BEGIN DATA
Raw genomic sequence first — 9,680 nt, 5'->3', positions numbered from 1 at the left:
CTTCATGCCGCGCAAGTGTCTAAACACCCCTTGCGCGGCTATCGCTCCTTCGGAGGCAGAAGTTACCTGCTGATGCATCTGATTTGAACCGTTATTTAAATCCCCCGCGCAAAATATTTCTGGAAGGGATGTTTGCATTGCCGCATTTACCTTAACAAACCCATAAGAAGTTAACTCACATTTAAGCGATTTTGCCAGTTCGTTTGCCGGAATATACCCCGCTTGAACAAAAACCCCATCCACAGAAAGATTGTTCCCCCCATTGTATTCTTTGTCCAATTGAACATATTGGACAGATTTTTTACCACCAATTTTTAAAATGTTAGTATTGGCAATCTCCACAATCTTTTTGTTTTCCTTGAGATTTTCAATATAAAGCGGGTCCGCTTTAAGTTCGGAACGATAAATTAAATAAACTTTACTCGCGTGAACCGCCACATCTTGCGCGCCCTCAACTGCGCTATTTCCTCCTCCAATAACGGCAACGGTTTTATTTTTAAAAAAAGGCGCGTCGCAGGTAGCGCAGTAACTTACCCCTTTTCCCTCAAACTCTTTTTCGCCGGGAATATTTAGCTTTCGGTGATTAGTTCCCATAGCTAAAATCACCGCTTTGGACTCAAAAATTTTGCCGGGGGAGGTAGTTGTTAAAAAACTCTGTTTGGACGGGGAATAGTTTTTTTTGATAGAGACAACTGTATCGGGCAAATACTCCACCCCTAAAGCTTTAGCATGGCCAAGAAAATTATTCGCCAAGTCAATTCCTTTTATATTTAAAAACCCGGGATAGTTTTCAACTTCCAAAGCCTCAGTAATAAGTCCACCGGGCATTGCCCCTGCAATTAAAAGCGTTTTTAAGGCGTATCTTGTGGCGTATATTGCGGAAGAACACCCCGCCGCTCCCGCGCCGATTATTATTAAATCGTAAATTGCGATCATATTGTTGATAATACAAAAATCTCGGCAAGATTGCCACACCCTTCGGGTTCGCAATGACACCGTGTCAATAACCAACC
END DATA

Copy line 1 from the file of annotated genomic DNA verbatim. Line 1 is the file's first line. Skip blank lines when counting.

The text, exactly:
Raw genomic sequence first — 9,680 nt, 5'->3', positions numbered from 1 at the left: